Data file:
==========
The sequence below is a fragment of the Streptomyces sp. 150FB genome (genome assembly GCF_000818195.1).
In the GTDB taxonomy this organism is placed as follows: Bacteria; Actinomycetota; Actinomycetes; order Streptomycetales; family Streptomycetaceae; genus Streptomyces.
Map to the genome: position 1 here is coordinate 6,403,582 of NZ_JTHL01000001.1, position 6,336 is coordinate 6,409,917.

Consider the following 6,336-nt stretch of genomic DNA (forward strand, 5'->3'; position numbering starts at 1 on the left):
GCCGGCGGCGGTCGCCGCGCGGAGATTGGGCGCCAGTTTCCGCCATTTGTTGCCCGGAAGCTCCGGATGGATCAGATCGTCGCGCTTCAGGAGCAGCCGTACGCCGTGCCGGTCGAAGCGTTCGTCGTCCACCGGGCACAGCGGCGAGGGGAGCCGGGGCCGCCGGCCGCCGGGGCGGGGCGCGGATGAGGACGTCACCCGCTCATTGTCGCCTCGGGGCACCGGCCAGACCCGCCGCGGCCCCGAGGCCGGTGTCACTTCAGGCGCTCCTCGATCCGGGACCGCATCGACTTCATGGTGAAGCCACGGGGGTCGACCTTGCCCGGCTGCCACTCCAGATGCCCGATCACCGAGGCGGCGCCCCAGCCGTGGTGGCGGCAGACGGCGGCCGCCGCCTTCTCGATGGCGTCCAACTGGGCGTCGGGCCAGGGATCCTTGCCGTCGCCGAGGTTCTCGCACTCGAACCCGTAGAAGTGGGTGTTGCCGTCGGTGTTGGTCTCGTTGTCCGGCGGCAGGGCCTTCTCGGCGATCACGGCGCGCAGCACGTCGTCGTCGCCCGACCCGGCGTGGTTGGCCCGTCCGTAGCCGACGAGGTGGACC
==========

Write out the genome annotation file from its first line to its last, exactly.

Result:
The sequence below is a fragment of the Streptomyces sp. 150FB genome (genome assembly GCF_000818195.1).
In the GTDB taxonomy this organism is placed as follows: Bacteria; Actinomycetota; Actinomycetes; order Streptomycetales; family Streptomycetaceae; genus Streptomyces.
Map to the genome: position 1 here is coordinate 6,403,582 of NZ_JTHL01000001.1, position 6,336 is coordinate 6,409,917.

Consider the following 6,336-nt stretch of genomic DNA (forward strand, 5'->3'; position numbering starts at 1 on the left):
GCCGGCGGCGGTCGCCGCGCGGAGATTGGGCGCCAGTTTCCGCCATTTGTTGCCCGGAAGCTCCGGATGGATCAGATCGTCGCGCTTCAGGAGCAGCCGTACGCCGTGCCGGTCGAAGCGTTCGTCGTCCACCGGGCACAGCGGCGAGGGGAGCCGGGGCCGCCGGCCGCCGGGGCGGGGCGCGGATGAGGACGTCACCCGCTCATTGTCGCCTCGGGGCACCGGCCAGACCCGCCGCGGCCCCGAGGCCGGTGTCACTTCAGGCGCTCCTCGATCCGGGACCGCATCGACTTCATGGTGAAGCCACGGGGGTCGACCTTGCCCGGCTGCCACTCCAGATGCCCGATCACCGAGGCGGCGCCCCAGCCGTGGTGGCGGCAGACGGCGGCCGCCGCCTTCTCGATGGCGTCCAACTGGGCGTCGGGCCAGGGATCCTTGCCGTCGCCGAGGTTCTCGCACTCGAACCCGTAGAAGTGGGTGTTGCCGTCGGTGTTGGTCTCGTTGTCCGGCGGCAGGGCCTTCTCGGCGATCACGGCGCGCAGCACGTCGTCGTCGCCCGACCCGGCGTGGTTGGCCCGTCCGTAGCCGACGAGGTGGACC